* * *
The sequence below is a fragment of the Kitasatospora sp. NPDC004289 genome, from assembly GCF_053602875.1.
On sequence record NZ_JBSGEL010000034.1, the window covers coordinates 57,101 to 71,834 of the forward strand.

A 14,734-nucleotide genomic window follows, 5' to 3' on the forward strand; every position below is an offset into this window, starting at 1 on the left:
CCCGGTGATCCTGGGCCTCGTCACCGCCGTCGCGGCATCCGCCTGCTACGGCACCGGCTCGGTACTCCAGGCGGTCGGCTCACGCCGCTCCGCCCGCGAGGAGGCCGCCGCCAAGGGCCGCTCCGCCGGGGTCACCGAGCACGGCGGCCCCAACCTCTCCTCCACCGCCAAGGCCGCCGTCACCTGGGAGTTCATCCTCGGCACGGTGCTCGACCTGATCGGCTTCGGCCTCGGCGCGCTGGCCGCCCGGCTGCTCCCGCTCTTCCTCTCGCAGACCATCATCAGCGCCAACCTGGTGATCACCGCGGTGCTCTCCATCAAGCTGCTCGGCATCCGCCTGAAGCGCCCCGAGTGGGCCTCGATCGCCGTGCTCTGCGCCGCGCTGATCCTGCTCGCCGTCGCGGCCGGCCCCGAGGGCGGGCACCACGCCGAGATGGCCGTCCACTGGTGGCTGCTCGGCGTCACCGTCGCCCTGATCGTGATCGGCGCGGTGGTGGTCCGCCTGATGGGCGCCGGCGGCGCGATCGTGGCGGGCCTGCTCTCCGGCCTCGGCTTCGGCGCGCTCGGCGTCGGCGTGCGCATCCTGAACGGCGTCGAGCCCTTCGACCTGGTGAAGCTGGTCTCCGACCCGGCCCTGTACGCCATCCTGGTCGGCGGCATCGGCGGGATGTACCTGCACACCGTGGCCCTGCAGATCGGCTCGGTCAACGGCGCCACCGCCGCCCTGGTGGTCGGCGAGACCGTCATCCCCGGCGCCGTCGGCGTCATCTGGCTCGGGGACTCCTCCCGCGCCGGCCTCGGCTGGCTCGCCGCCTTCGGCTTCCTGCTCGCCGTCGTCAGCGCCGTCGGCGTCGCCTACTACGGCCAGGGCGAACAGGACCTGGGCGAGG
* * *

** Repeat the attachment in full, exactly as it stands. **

The sequence below is a fragment of the Kitasatospora sp. NPDC004289 genome, from assembly GCF_053602875.1.
On sequence record NZ_JBSGEL010000034.1, the window covers coordinates 57,101 to 71,834 of the forward strand.

A 14,734-nucleotide genomic window follows, 5' to 3' on the forward strand; every position below is an offset into this window, starting at 1 on the left:
CCCGGTGATCCTGGGCCTCGTCACCGCCGTCGCGGCATCCGCCTGCTACGGCACCGGCTCGGTACTCCAGGCGGTCGGCTCACGCCGCTCCGCCCGCGAGGAGGCCGCCGCCAAGGGCCGCTCCGCCGGGGTCACCGAGCACGGCGGCCCCAACCTCTCCTCCACCGCCAAGGCCGCCGTCACCTGGGAGTTCATCCTCGGCACGGTGCTCGACCTGATCGGCTTCGGCCTCGGCGCGCTGGCCGCCCGGCTGCTCCCGCTCTTCCTCTCGCAGACCATCATCAGCGCCAACCTGGTGATCACCGCGGTGCTCTCCATCAAGCTGCTCGGCATCCGCCTGAAGCGCCCCGAGTGGGCCTCGATCGCCGTGCTCTGCGCCGCGCTGATCCTGCTCGCCGTCGCGGCCGGCCCCGAGGGCGGGCACCACGCCGAGATGGCCGTCCACTGGTGGCTGCTCGGCGTCACCGTCGCCCTGATCGTGATCGGCGCGGTGGTGGTCCGCCTGATGGGCGCCGGCGGCGCGATCGTGGCGGGCCTGCTCTCCGGCCTCGGCTTCGGCGCGCTCGGCGTCGGCGTGCGCATCCTGAACGGCGTCGAGCCCTTCGACCTGGTGAAGCTGGTCTCCGACCCGGCCCTGTACGCCATCCTGGTCGGCGGCATCGGCGGGATGTACCTGCACACCGTGGCCCTGCAGATCGGCTCGGTCAACGGCGCCACCGCCGCCCTGGTGGTCGGCGAGACCGTCATCCCCGGCGCCGTCGGCGTCATCTGGCTCGGGGACTCCTCCCGCGCCGGCCTCGGCTGGCTCGCCGCCTTCGGCTTCCTGCTCGCCGTCGTCAGCGCCGTCGGCGTCGCCTACTACGGCCAGGGCGAACAGGACCTGGGCGAGG